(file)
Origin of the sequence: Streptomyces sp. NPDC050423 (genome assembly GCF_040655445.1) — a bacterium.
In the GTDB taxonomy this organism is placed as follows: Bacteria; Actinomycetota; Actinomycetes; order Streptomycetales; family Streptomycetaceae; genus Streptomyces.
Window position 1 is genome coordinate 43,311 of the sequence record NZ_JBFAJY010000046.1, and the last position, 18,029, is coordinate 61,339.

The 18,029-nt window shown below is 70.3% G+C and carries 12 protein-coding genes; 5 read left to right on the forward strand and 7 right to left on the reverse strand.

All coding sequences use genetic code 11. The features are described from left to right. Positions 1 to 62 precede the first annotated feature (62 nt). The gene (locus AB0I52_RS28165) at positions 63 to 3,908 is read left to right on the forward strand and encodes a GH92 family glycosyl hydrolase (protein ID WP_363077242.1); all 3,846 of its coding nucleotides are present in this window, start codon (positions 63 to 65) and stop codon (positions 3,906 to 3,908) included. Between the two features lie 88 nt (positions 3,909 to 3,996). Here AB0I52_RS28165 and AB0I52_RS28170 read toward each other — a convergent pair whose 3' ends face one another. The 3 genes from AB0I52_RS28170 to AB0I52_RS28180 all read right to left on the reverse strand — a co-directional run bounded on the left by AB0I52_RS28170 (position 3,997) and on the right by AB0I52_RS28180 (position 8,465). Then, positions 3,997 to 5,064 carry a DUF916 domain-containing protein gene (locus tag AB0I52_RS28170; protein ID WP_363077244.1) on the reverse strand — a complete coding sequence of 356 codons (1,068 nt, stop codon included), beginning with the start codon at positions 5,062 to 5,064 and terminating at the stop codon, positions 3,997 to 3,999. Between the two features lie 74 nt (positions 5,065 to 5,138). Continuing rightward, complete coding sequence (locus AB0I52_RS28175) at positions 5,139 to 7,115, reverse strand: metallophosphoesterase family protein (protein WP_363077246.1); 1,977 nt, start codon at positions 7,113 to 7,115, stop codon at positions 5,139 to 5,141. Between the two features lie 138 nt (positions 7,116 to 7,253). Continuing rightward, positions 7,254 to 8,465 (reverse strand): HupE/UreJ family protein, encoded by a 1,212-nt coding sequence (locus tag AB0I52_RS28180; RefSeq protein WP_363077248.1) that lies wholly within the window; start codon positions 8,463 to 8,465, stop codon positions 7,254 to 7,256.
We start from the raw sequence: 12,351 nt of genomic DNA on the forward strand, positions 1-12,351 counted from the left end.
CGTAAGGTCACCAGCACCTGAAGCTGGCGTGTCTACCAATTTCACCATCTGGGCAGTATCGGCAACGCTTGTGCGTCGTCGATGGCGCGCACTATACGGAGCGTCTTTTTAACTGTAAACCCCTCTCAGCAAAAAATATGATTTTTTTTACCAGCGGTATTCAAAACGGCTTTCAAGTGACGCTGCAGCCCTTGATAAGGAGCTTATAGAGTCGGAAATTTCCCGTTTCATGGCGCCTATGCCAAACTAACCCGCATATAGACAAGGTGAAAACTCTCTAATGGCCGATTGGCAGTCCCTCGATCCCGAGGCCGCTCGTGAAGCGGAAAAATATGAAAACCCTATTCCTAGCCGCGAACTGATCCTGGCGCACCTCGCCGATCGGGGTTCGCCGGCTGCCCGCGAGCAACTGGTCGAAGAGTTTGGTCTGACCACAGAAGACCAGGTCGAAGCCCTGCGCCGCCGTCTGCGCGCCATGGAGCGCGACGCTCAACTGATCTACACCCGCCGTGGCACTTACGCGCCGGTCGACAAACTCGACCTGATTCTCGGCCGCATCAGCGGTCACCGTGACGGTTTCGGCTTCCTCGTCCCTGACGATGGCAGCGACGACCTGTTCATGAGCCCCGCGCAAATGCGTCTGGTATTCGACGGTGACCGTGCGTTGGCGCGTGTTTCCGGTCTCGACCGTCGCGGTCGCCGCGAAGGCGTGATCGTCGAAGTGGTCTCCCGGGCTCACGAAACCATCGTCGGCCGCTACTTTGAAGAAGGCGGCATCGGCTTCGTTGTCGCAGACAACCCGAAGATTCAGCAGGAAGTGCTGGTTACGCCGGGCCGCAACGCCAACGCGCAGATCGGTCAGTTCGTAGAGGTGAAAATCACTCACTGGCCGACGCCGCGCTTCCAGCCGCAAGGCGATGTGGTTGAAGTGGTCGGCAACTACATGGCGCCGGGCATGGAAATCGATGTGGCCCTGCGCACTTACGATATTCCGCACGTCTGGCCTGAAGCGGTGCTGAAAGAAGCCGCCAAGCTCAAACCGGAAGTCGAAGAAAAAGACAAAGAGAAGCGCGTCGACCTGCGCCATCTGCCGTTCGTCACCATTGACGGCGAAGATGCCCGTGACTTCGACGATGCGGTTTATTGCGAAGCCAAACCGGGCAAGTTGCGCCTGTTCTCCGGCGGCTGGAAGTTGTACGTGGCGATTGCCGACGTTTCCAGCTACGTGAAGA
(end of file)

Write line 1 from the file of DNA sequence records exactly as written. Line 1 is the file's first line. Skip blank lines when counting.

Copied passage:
Origin of the sequence: Streptomyces sp. NPDC050423 (genome assembly GCF_040655445.1) — a bacterium.